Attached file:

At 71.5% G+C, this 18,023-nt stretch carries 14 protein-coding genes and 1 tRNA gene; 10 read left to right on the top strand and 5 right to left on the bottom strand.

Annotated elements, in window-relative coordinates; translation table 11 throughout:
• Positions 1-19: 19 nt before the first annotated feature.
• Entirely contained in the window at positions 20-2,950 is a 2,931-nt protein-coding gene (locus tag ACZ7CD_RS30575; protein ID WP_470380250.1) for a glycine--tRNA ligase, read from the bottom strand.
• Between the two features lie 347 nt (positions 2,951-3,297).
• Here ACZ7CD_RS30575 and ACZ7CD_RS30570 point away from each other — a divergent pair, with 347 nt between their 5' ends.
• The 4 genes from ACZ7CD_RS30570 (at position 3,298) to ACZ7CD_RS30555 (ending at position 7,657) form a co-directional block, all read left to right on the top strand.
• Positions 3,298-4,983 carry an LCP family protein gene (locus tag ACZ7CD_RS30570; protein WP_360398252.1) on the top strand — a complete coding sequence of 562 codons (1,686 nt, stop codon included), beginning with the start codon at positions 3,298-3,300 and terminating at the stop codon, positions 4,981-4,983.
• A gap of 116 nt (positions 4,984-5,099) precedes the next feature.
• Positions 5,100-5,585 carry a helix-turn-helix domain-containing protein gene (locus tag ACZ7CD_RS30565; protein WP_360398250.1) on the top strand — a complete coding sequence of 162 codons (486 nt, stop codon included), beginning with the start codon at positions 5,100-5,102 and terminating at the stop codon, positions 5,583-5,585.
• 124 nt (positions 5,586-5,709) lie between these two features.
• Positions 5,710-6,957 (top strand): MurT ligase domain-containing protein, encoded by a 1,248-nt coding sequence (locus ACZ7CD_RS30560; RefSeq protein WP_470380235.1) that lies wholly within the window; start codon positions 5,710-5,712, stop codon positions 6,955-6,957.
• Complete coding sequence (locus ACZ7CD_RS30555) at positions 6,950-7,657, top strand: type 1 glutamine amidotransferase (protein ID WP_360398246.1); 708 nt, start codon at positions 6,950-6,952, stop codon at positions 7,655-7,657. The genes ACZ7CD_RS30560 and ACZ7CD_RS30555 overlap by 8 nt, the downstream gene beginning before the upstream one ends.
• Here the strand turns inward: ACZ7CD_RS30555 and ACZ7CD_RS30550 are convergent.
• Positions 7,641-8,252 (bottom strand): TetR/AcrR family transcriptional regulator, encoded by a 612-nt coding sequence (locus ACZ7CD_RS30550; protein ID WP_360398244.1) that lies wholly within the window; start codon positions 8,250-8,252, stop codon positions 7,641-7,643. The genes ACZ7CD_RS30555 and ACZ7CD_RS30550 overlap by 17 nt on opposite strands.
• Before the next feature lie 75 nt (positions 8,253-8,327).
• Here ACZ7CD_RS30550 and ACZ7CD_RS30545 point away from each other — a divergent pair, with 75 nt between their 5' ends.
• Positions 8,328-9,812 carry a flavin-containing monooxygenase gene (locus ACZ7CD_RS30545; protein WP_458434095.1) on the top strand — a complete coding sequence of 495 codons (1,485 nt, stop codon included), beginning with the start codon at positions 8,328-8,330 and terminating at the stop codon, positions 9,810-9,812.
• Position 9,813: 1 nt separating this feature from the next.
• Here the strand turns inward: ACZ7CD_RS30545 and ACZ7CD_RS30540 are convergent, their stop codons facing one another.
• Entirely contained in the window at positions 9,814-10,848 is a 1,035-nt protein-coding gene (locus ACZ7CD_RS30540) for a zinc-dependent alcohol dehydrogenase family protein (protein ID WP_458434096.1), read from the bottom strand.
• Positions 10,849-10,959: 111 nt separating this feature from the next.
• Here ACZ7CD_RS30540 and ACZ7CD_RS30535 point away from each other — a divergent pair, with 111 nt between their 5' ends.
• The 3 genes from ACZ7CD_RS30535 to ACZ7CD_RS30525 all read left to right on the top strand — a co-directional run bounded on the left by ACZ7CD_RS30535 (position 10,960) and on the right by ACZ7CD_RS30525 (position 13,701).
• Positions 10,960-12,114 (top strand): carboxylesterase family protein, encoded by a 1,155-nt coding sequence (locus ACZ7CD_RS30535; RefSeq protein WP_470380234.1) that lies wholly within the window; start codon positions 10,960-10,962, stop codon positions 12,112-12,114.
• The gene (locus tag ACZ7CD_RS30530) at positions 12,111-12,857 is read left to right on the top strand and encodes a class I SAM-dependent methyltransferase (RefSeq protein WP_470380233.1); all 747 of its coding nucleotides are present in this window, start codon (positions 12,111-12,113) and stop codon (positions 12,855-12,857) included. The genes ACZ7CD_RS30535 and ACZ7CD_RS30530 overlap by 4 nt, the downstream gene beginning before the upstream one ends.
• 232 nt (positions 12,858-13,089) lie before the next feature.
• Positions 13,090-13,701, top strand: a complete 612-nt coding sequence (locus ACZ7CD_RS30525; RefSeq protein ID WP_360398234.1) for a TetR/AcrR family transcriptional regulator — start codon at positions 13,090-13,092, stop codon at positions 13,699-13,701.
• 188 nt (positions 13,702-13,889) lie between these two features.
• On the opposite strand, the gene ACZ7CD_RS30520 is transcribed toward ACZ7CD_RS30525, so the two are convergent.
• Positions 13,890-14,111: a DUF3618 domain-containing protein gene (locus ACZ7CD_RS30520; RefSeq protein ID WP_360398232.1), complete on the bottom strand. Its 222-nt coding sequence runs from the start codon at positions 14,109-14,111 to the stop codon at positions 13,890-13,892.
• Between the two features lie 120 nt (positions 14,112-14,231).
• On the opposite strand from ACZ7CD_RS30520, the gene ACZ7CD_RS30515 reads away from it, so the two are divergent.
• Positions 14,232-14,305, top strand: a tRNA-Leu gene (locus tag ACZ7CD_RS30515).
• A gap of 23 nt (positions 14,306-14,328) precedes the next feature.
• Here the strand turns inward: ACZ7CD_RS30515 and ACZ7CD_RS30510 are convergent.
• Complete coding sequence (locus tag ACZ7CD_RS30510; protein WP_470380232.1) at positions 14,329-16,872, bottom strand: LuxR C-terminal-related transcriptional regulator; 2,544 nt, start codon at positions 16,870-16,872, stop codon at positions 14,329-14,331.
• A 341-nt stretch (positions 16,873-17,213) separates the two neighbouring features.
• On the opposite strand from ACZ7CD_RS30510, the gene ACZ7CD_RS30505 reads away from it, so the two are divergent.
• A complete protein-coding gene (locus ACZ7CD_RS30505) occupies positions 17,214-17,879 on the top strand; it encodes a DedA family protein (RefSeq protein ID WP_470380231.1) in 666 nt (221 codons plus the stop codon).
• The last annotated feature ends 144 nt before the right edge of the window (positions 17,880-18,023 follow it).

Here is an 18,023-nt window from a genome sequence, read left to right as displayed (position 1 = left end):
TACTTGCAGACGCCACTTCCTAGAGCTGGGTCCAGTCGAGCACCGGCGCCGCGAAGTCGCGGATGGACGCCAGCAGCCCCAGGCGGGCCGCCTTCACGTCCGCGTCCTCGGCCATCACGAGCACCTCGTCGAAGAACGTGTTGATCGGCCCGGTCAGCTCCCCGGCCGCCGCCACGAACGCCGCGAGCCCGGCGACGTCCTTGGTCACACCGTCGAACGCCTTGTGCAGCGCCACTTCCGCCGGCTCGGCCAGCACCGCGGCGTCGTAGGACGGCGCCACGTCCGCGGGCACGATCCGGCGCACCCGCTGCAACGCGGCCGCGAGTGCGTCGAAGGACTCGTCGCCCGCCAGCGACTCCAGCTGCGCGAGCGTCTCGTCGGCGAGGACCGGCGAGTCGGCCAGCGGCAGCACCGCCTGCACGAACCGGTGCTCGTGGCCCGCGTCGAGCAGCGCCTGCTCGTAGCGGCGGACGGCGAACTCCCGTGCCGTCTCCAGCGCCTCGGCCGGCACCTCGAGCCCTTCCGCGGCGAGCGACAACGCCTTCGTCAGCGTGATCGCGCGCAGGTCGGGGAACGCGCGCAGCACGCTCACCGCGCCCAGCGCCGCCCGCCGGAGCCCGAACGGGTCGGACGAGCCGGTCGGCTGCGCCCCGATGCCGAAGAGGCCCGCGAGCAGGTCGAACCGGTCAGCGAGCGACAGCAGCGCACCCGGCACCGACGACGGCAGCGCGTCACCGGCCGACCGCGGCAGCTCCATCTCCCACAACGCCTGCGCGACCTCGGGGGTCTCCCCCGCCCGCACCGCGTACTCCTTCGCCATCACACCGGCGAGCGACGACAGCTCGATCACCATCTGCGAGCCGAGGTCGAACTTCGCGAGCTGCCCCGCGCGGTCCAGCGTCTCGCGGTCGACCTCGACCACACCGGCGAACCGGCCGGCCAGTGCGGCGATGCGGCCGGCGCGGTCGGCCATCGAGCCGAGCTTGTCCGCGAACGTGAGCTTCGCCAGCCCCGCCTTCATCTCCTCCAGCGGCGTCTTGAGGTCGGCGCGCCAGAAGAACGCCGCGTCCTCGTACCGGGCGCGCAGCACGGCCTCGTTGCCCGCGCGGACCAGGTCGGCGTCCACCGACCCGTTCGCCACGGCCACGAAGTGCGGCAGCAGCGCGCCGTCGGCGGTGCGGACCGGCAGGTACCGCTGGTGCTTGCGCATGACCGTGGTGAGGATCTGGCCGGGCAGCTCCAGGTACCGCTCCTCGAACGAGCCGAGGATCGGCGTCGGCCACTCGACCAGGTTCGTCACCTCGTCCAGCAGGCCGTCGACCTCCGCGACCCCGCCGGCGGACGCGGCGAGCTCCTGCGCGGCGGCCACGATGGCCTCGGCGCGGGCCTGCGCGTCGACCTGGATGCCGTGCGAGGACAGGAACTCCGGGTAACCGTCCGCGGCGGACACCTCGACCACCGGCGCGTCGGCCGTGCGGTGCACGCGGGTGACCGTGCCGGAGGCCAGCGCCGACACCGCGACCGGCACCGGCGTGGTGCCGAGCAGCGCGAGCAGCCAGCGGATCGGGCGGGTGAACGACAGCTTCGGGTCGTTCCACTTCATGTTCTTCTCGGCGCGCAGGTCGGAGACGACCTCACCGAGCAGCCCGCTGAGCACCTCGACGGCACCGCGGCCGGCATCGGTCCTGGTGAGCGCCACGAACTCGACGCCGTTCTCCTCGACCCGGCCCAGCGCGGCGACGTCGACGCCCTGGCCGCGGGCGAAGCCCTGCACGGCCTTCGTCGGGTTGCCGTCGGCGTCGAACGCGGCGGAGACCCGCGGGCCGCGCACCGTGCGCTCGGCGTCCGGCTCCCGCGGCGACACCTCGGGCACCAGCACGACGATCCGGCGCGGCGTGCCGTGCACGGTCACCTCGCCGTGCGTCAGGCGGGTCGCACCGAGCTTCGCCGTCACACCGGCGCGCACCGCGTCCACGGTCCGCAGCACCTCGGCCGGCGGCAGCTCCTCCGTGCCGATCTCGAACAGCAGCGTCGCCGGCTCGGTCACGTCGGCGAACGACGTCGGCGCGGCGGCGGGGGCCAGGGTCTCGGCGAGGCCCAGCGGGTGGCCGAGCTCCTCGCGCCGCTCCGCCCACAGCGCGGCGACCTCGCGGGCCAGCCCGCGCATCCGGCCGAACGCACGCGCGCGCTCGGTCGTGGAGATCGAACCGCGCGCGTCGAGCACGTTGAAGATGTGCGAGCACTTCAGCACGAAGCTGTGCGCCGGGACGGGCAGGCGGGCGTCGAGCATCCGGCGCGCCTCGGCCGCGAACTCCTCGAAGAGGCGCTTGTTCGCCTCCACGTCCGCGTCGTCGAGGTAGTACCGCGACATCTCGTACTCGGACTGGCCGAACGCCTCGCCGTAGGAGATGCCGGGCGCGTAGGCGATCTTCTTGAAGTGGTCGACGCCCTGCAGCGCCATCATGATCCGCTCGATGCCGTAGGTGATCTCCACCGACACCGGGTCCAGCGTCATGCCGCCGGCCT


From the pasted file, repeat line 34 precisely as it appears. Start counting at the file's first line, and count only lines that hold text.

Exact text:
• Positions 14,232-14,305, top strand: a tRNA-Leu gene (locus tag ACZ7CD_RS30515).